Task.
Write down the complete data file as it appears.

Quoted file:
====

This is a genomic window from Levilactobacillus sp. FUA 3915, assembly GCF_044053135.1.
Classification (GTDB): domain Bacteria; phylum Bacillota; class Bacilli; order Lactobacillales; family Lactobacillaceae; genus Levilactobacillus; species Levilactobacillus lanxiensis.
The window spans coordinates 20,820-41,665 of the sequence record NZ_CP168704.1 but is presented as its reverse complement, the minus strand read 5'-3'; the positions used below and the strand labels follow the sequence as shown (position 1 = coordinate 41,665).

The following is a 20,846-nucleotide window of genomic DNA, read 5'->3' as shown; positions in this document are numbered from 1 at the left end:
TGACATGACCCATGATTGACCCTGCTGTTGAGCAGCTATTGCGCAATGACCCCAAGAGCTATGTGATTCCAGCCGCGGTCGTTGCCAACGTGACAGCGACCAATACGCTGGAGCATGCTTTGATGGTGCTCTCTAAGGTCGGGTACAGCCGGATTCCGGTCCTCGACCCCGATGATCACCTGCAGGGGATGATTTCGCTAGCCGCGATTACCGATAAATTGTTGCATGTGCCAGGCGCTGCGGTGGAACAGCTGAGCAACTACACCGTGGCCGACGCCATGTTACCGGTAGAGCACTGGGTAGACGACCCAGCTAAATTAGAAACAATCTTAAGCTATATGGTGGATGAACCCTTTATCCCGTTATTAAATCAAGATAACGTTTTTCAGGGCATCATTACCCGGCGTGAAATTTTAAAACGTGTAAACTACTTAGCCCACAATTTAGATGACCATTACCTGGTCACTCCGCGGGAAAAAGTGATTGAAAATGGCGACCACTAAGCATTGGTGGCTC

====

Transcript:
This is a genomic window from Levilactobacillus sp. FUA 3915, assembly GCF_044053135.1.
Classification (GTDB): domain Bacteria; phylum Bacillota; class Bacilli; order Lactobacillales; family Lactobacillaceae; genus Levilactobacillus; species Levilactobacillus lanxiensis.
The window spans coordinates 20,820-41,665 of the sequence record NZ_CP168704.1 but is presented as its reverse complement, the minus strand read 5'-3'; the positions used below and the strand labels follow the sequence as shown (position 1 = coordinate 41,665).

The following is a 20,846-nucleotide window of genomic DNA, read 5'->3' as shown; positions in this document are numbered from 1 at the left end:
TGACATGACCCATGATTGACCCTGCTGTTGAGCAGCTATTGCGCAATGACCCCAAGAGCTATGTGATTCCAGCCGCGGTCGTTGCCAACGTGACAGCGACCAATACGCTGGAGCATGCTTTGATGGTGCTCTCTAAGGTCGGGTACAGCCGGATTCCGGTCCTCGACCCCGATGATCACCTGCAGGGGATGATTTCGCTAGCCGCGATTACCGATAAATTGTTGCATGTGCCAGGCGCTGCGGTGGAACAGCTGAGCAACTACACCGTGGCCGACGCCATGTTACCGGTAGAGCACTGGGTAGACGACCCAGCTAAATTAGAAACAATCTTAAGCTATATGGTGGATGAACCCTTTATCCCGTTATTAAATCAAGATAACGTTTTTCAGGGCATCATTACCCGGCGTGAAATTTTAAAACGTGTAAACTACTTAGCCCACAATTTAGATGACCATTACCTGGTCACTCCGCGGGAAAAAGTGATTGAAAATGGCGACCACTAAGCATTGGTGGCTC